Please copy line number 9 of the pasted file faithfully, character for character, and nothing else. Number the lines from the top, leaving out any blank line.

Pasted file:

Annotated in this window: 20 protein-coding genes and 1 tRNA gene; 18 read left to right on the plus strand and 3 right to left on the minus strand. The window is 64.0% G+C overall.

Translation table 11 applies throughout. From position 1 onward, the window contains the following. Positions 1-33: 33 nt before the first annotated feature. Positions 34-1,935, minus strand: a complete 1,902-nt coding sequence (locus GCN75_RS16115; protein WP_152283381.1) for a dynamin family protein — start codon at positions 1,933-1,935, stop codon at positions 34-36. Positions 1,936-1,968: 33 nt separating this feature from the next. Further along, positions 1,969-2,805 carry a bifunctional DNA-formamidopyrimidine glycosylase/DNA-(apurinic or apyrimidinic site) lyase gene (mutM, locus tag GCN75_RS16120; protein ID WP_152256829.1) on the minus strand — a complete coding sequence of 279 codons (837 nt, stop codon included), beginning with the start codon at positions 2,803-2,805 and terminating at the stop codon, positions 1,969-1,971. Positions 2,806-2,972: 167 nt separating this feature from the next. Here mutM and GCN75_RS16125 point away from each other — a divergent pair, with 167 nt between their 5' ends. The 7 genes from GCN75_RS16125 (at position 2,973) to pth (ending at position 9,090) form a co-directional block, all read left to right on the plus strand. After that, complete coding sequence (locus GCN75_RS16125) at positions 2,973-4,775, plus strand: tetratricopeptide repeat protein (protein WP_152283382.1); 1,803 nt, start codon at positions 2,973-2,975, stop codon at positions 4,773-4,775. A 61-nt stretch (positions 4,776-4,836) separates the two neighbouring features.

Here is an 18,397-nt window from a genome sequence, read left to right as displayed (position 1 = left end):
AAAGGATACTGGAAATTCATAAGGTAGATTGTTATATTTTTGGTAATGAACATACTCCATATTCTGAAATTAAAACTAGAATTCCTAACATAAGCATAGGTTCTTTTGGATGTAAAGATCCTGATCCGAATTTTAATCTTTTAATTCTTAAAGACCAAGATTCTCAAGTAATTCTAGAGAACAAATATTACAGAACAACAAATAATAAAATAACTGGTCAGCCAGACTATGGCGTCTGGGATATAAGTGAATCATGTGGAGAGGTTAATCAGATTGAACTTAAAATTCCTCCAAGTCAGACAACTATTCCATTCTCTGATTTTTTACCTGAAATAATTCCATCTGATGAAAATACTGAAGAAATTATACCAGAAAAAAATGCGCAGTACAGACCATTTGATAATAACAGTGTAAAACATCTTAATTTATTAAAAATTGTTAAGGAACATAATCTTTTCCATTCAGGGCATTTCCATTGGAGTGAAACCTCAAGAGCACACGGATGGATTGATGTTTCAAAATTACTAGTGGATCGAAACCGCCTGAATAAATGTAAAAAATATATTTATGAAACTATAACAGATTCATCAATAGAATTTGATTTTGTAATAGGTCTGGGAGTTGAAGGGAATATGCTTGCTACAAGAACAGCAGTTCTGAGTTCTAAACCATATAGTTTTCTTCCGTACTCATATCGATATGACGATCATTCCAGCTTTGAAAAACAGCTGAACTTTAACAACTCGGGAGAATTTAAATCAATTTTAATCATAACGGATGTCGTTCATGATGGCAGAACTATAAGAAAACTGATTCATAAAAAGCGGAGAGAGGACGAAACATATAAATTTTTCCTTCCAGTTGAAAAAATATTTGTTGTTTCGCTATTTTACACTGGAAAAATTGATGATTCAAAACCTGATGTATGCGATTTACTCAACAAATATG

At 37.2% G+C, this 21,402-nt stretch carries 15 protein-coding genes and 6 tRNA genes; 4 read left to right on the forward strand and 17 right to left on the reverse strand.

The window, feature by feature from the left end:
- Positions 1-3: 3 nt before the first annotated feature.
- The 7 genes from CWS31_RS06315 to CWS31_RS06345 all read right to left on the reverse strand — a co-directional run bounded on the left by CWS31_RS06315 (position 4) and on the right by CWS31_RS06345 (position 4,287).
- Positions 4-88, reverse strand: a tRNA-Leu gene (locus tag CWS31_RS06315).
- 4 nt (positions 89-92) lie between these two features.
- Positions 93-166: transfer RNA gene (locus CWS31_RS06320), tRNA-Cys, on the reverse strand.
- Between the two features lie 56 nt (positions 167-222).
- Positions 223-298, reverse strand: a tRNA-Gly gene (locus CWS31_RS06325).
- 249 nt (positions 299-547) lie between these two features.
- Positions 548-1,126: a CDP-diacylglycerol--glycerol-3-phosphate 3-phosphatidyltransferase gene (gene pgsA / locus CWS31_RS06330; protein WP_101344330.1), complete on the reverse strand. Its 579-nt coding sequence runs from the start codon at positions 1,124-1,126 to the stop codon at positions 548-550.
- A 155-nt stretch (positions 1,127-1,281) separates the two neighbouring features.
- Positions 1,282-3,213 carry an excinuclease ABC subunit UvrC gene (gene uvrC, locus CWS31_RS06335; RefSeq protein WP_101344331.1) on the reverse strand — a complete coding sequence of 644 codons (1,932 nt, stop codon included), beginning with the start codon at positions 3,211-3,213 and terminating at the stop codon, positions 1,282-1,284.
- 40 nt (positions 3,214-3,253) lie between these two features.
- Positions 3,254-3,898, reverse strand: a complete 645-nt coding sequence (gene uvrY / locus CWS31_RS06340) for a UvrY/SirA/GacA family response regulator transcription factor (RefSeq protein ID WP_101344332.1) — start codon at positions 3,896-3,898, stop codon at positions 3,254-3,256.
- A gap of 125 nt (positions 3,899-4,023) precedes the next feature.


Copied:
- Positions 4-88, reverse strand: a tRNA-Leu gene (locus tag CWS31_RS06315).